Getting these in the mail irks me even more than waking up in the morning to discover I am out of cream for my coffee. (And I like my coffee in the morning while I shave and ponder the day.) Even a cursory examination of our list of titles makes it vibrantly evident that Savas Beatie does not publish graphic novels, fiction, books on Africa, or dogs. These "Submissionists" (doesn't that sound deliciously dark?) expended time (say 30 minutes) and money (say $10 for the postage, certified return receipt, interior binding, paper, ink, etc.) to submit a manuscript to a company that does not even publish (or dabble in) their genre. He wasted his own time, and the time of my staff to handle them, and me to look at them right before I drop them into the bin that my son empties each weekend into the shredder.

Which leads me to reiterate a couple common sense rules to follow. Many authors pay too little attention to both of them when submitting manuscripts. A few minutes well spent will save you copious amounts of time and energy, and keep acquisition editors from pulling their hair out.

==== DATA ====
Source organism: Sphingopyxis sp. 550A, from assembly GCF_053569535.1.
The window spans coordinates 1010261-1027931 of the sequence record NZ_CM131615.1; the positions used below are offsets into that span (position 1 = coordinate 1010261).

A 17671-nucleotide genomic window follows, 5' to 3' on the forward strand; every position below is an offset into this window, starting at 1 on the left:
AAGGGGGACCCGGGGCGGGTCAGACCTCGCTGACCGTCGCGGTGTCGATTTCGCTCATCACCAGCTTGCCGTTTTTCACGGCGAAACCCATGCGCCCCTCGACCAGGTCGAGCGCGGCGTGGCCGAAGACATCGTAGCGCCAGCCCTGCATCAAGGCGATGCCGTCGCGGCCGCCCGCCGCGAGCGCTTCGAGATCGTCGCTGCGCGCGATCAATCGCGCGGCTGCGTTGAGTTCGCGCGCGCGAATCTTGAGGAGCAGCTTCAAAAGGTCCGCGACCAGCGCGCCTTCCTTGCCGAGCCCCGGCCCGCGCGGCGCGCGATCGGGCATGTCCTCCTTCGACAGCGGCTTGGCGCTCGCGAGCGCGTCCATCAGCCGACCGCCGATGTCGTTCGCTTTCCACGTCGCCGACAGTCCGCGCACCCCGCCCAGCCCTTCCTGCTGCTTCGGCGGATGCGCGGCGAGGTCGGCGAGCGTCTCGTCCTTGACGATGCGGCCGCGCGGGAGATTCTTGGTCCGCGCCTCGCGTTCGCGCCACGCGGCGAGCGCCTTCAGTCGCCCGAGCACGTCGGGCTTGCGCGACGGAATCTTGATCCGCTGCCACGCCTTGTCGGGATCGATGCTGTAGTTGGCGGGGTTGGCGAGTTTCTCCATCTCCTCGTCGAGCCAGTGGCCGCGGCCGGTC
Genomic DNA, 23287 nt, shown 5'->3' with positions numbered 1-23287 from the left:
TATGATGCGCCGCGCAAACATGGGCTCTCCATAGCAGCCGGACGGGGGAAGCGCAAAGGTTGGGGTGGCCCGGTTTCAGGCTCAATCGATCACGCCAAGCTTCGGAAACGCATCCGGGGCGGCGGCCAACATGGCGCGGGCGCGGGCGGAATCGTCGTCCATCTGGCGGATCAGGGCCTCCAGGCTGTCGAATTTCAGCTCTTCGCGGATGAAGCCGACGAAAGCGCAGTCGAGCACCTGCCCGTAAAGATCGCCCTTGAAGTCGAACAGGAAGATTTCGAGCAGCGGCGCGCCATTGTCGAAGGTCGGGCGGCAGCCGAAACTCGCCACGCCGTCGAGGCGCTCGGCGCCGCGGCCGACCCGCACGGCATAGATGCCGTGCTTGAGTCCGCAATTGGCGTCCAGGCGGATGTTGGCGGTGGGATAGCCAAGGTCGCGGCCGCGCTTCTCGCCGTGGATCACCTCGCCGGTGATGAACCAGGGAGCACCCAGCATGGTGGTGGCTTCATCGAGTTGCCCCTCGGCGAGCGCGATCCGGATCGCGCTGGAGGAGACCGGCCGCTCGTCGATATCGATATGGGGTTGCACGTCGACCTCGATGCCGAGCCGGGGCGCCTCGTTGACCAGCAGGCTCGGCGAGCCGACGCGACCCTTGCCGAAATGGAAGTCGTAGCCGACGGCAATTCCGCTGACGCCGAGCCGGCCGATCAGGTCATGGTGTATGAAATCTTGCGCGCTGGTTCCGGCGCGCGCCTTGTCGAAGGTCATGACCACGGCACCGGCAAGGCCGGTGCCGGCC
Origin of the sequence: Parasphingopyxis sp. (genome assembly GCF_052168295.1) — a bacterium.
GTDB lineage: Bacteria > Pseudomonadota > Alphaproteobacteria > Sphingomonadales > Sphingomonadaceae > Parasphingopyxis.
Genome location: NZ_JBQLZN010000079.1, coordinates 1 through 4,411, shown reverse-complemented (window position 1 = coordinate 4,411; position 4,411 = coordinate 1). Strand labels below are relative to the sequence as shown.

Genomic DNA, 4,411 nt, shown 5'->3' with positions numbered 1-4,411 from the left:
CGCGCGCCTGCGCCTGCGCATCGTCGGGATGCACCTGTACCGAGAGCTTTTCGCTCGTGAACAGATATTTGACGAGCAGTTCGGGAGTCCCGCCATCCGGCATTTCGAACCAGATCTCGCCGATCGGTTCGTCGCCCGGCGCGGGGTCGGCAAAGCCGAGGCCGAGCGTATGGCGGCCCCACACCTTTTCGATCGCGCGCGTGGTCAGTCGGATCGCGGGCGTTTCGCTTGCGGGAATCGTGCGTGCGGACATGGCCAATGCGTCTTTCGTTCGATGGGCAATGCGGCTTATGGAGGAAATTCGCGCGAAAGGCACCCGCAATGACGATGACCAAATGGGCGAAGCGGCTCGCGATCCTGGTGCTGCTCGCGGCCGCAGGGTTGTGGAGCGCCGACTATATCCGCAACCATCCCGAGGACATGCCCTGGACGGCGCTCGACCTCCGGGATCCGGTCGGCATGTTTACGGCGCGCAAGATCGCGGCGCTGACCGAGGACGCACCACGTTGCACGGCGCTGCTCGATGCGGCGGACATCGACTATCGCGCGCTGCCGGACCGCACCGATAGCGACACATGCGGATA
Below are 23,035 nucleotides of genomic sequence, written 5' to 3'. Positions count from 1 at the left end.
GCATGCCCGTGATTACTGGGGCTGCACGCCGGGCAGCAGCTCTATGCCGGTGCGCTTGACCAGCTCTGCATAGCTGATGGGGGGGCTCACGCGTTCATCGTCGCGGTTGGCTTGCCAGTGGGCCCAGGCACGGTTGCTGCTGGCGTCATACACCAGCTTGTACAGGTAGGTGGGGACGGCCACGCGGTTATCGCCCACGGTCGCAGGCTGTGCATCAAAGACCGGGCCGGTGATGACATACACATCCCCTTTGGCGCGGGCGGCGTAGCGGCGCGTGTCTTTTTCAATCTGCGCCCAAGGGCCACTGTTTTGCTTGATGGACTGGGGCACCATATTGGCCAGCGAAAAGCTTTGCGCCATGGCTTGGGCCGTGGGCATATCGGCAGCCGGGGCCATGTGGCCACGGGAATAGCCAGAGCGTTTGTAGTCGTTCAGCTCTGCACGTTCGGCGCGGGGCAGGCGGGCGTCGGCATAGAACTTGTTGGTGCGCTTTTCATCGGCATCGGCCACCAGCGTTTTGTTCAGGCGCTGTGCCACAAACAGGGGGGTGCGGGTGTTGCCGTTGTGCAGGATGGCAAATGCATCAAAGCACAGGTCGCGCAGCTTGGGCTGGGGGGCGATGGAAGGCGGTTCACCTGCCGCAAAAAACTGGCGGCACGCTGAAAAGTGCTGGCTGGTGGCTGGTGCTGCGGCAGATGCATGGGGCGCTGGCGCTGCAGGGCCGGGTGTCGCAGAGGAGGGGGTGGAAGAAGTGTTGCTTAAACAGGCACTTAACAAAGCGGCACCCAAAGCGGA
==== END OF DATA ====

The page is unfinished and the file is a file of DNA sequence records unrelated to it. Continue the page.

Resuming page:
RULE NUMBER ONE: As obvious as it seems, make sure the books produced by the publishing house and the manuscript you are submitting actually have something in common. A completely unrelated query communicates a lot of information, none of it flattering for the Submissionist. It tells me the author (or agent) did not research our company and list. It also means he/she/agent is using the "shotgun" approach to getting published--i.e., send out as many queries to as many publishers as possible in the hope that one will stick.